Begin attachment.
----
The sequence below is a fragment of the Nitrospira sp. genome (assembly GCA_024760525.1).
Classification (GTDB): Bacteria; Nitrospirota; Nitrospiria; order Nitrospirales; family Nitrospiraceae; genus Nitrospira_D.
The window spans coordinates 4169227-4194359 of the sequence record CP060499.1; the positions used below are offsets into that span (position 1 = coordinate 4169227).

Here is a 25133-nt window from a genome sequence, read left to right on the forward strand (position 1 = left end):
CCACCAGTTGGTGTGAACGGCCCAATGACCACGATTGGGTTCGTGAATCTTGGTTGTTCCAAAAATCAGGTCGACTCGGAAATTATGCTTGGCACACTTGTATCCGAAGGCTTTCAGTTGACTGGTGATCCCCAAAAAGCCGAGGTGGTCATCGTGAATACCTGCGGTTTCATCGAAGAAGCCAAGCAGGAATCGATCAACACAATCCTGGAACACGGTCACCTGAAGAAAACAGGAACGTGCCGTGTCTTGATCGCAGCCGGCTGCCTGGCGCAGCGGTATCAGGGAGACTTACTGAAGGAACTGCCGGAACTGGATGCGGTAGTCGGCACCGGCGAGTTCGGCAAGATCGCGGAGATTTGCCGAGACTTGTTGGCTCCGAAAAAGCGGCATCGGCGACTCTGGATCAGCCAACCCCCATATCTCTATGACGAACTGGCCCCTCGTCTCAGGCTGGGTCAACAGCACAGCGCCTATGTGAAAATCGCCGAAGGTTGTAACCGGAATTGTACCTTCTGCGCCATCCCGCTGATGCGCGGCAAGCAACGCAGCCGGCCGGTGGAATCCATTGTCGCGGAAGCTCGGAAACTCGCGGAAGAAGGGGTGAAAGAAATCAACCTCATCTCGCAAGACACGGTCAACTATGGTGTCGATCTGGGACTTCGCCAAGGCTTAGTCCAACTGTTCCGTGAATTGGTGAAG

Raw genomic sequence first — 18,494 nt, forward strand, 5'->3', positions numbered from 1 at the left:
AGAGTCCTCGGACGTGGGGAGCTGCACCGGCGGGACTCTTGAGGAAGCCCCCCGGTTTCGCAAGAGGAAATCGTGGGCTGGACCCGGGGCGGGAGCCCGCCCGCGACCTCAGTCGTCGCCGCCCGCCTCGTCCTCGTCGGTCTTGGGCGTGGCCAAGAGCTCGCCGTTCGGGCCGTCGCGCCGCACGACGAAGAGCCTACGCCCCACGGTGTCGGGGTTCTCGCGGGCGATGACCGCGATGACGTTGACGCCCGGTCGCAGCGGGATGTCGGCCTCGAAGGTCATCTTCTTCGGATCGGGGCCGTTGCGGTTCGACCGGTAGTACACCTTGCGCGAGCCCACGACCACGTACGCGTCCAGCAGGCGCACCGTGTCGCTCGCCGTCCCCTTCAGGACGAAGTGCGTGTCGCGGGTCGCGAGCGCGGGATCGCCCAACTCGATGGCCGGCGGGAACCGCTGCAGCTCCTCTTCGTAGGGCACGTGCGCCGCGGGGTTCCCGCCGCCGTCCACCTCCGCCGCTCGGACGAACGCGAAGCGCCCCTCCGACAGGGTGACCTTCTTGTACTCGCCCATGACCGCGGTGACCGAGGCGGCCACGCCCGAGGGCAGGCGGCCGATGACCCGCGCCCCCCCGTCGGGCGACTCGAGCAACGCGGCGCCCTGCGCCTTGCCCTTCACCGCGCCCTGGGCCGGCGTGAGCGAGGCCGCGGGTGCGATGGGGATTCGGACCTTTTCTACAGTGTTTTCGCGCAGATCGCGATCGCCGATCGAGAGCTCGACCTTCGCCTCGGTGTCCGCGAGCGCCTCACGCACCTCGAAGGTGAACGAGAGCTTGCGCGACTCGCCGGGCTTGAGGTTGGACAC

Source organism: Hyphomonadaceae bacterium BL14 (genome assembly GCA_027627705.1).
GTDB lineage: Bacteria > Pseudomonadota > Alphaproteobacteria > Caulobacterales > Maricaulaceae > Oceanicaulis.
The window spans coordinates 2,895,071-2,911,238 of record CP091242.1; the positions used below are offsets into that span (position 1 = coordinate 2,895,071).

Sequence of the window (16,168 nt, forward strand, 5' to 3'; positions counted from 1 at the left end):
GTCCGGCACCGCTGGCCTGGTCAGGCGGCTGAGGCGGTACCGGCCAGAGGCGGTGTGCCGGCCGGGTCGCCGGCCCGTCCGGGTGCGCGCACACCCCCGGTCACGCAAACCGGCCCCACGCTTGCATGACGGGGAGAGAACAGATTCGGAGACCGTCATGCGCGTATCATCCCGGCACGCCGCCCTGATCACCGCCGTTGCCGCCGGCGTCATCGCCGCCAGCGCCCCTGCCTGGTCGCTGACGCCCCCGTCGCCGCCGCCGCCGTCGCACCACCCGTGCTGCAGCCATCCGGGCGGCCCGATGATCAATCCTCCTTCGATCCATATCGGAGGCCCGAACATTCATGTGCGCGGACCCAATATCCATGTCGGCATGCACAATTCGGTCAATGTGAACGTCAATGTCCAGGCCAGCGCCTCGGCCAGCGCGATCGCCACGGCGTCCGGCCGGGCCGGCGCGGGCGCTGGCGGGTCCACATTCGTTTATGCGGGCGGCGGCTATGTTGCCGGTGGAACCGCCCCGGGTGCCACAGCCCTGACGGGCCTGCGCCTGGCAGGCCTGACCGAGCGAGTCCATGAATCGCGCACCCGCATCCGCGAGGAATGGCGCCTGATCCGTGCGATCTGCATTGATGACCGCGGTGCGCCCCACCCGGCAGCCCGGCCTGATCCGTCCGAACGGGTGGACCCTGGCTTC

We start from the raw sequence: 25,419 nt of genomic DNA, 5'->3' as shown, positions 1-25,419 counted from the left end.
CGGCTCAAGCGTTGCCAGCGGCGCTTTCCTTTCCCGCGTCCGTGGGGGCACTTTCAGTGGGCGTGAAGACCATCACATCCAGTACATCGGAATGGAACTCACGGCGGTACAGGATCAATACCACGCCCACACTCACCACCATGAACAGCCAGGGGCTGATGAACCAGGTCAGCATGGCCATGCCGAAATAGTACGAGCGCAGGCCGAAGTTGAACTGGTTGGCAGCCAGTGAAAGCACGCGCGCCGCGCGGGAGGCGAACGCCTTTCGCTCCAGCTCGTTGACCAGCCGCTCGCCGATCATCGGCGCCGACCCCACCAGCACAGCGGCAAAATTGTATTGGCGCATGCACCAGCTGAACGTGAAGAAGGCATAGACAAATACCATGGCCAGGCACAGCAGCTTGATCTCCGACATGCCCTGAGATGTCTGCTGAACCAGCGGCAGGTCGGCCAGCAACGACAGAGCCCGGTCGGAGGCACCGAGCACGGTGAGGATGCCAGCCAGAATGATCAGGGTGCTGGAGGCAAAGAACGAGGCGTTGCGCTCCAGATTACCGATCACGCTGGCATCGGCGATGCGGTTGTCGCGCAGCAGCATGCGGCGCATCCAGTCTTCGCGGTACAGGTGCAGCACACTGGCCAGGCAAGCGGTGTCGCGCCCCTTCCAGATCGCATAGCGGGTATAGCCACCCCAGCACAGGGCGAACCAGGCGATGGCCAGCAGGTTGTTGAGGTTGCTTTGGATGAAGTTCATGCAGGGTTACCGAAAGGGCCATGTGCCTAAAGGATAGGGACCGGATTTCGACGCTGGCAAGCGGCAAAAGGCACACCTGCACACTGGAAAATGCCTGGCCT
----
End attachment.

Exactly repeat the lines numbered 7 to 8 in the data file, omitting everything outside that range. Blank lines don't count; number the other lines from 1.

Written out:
AGAGTCCTCGGACGTGGGGAGCTGCACCGGCGGGACTCTTGAGGAAGCCCCCCGGTTTCGCAAGAGGAAATCGTGGGCTGGACCCGGGGCGGGAGCCCGCCCGCGACCTCAGTCGTCGCCGCCCGCCTCGTCCTCGTCGGTCTTGGGCGTGGCCAAGAGCTCGCCGTTCGGGCCGTCGCGCCGCACGACGAAGAGCCTACGCCCCACGGTGTCGGGGTTCTCGCGGGCGATGACCGCGATGACGTTGACGCCCGGTCGCAGCGGGATGTCGGCCTCGAAGGTCATCTTCTTCGGATCGGGGCCGTTGCGGTTCGACCGGTAGTACACCTTGCGCGAGCCCACGACCACGTACGCGTCCAGCAGGCGCACCGTGTCGCTCGCCGTCCCCTTCAGGACGAAGTGCGTGTCGCGGGTCGCGAGCGCGGGATCGCCCAACTCGATGGCCGGCGGGAACCGCTGCAGCTCCTCTTCGTAGGGCACGTGCGCCGCGGGGTTCCCGCCGCCGTCCACCTCCGCCGCTCGGACGAACGCGAAGCGCCCCTCCGACAGGGTGACCTTCTTGTACTCGCCCATGACCGCGGTGACCGAGGCGGCCACGCCCGAGGGCAGGCGGCCGATGACCCGCGCCCCCCCGTCGGGCGACTCGAGCAACGCGGCGCCCTGCGCCTTGCCCTTCACCGCGCCCTGGGCCGGCGTGAGCGAGGCCGCGGGTGCGATGGGGATTCGGACCTTTTCTACAGTGTTTTCGCGCAGATCGCGATCGCCGATCGAGAGCTCGACCTTCGCCTCGGTGTCCGCGAGCGCCTCACGCACCTCGAAGGTGAACGAGAGCTTGCGCGACTCGCCGGGCTTGAGGTTGGACAC

Source organism: Hyphomonadaceae bacterium BL14 (genome assembly GCA_027627705.1).